Are Unpaid Internships Discriminatory?

Presented by: Kenan Fishburne

Are Unpaid Internships Discriminatory? Background: The debate about unpaid vs. paid internships has changed since the resolution of the economic downturn. Interior Design Internship programs must retain good internships, yet research shows that 50% of internships are still unpaid. This paper addresses several concerns related to the discriminatory nature of unpaid internships. Methodology: This research began with literature review of internship definitions and practices, a review of current labor law, and survey results from internship providers specifically addressing aspects of unpaid internships. Findings: The National Association of Colleges and Employers has crafted a definition of internship yet does not include a concurrent statement concerning payment. In 2014, the National Society for Experiential Education produced a white paper advocating paid internship, stating that unpaid internship effectively discriminates against low income students who must work while in college. Recent commentary by labor activists compares unpaid internship to other types of unpaid work (one interesting comparison is to housework). They state that work is provided for financial reward and when unpaid work is expected based on gender or other non-leveling criteria, such as student status, it becomes exploitation (Swartz, 2013). In 2010 Intern Bridge, Inc. reported national survey results of 5,735 students that showed women are more likely to participate in unpaid internships, particularly in the arts. Economists refer to this as “feminizing influence” in the workplace since women are traditionally thought of as complacent and agreeable. Parallels have been drawn to unpaid internship where the intern is seen as a noncontributing member of the firm, an invisible non-employee whose job is to be agreeable, and who understands payment is not available for “learning” (Swartz, 2013). Litigation has revealed a predatory practice towards unpaid interns, and professionals have advised students not to give work away as this cheapens the profession (Czarnecki, 2014). Some internship programs, NYU and Columbia for example, have removed credit for internships to keep locations from claiming that credited internships do not require payment (The New York Times, 2014). Outdated labor policies mandating unpaid internship include this U. S. Department of Labor internship test criteria, developed in 1947 to determine illegal use of interns: “The employer and the intern understand that the intern is not entitled to wages for the time spent in the internship” (U.S. Department of Labor, 2010). Recently, three federal judges questioned this test as too restrictive and not viable in today's’ economy. In 2014 the Brookings Institute published survey results of 43,000 graduating seniors from 700 universities showing 61% of them had participated in internship and of those internships, 53.5 % were unpaid (Venator and Reeves, 2015).A survey sample showed fifty percent of interior design internship providers still offer only unpaid internships, despite acknowledging the value students provide (Author, in press). At the same time studies have shown that paid internships are more valuable to providers and interns both, because when interns must add financial value to their firms they are given more significant tasks (Pologeorgis, 2015). Conclusion: A 2012 survey of 50,000 HR professionals commissioned by the Chronicles of Higher Education found that internship is the most highly ranked criteria an employer uses in hiring (Venator and Reeves, 2015). If the interior design profession values paid internship we must emphasize the importance of payment so all can participate. To insure the legality of paid internships we must collaborate with other disciplines to work politically to delete references to no wages for internship from federal labor guidelines. Finally we must market the value paid internships provide to our internship providers.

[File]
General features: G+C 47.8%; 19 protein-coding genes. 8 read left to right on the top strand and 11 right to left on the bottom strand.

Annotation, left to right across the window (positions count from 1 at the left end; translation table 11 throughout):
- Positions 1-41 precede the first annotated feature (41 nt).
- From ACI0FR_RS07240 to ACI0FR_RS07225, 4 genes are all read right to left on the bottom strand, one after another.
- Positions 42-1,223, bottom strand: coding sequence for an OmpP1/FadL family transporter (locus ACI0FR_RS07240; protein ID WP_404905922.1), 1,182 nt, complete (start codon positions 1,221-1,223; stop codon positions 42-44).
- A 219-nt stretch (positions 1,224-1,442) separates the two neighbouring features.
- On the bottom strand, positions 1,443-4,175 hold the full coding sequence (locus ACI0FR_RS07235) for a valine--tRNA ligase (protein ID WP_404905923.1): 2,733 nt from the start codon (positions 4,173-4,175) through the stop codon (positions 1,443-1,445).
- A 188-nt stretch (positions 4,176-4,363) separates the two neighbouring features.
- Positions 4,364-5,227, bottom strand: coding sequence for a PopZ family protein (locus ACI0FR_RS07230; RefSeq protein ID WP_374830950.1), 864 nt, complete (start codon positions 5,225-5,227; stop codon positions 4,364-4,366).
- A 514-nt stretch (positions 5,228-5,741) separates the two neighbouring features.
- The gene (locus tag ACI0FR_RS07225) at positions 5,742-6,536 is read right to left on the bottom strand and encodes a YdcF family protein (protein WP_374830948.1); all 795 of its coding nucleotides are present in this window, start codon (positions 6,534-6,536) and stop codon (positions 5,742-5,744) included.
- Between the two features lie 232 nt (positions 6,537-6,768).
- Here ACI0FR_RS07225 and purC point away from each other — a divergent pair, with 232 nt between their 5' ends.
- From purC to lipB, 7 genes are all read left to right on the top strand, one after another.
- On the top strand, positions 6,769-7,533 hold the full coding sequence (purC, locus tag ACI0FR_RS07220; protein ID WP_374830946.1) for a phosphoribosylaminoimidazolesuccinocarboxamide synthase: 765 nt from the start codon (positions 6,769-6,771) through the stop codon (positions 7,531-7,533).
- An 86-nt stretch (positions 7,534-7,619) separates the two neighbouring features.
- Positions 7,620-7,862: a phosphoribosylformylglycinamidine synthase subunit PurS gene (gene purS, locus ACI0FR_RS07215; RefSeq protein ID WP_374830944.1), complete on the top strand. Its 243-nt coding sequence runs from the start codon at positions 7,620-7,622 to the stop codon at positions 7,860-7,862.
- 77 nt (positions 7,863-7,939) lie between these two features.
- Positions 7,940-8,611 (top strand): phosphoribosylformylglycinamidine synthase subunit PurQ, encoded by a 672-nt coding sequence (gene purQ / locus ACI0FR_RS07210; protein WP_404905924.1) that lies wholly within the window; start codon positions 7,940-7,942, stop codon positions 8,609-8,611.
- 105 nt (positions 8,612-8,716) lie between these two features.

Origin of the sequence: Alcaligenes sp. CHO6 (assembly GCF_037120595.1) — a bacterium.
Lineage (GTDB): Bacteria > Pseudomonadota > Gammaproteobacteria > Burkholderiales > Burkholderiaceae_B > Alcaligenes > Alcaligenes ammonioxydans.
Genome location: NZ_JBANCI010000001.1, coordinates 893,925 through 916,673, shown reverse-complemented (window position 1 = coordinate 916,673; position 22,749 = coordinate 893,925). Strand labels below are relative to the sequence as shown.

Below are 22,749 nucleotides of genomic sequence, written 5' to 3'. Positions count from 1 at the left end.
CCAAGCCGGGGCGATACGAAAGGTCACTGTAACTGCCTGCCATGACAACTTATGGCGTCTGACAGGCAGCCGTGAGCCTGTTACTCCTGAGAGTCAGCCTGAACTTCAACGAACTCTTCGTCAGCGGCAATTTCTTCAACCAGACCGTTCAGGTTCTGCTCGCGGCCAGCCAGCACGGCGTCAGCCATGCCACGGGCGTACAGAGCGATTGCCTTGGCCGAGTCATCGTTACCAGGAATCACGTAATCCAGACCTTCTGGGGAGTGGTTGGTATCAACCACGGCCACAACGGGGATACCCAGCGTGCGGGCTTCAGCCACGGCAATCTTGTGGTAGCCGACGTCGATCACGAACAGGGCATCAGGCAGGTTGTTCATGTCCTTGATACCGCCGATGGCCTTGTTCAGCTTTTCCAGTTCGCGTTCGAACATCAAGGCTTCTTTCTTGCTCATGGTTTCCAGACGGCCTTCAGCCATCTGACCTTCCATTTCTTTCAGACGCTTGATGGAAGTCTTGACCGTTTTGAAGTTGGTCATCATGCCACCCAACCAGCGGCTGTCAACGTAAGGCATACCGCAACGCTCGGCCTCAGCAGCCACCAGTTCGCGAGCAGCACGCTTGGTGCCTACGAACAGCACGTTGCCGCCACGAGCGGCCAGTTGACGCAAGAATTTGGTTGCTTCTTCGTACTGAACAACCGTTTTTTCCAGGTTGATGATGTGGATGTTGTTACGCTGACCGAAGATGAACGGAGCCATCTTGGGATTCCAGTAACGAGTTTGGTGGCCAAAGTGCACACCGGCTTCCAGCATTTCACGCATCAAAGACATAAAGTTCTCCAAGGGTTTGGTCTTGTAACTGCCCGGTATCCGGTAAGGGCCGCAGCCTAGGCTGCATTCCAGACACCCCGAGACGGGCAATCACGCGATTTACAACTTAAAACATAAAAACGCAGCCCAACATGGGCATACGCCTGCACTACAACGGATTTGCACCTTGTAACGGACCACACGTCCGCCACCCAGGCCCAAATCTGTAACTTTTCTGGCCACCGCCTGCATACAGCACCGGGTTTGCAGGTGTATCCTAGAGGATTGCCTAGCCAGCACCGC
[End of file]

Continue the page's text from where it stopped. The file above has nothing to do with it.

References:

  • Czarnecki, J. (2014). Smells Like Teen Spirit, or Unpaid Internships. Contract Design Magazine, March, 2014, p. 10.
  • The New York Times. (2014, March). Good Steps Against Unpaid Internships: Editorial Board, The New York Times, Retrieved from http://www.nytimes.com/2014/3/10/opinion/good-steps-against-un.
  • Pologeorgis, N. ( 2015, August). The Impact Unpaid Internships Have on the Labor Market. Investopedia, Retrieved from http://www.investopedia.com/articles/economics/12/impace-of-unpaid.
  • Swartz, M. (2013, Winter). Opportunity Costs: The True Price of Internships. Dissent Magazine, Retrieved from http://www.dissentmagazine.org/article/opportunity-costs-the-true-p.
  • Venator, J. & Reeves, R. (2015). Unpaid Internships: Support Beams for the Glass Floor. The Brookings Institute, Retrieved from http://www.brookings.edu/blogs/social-mobility-memos-posts/2015/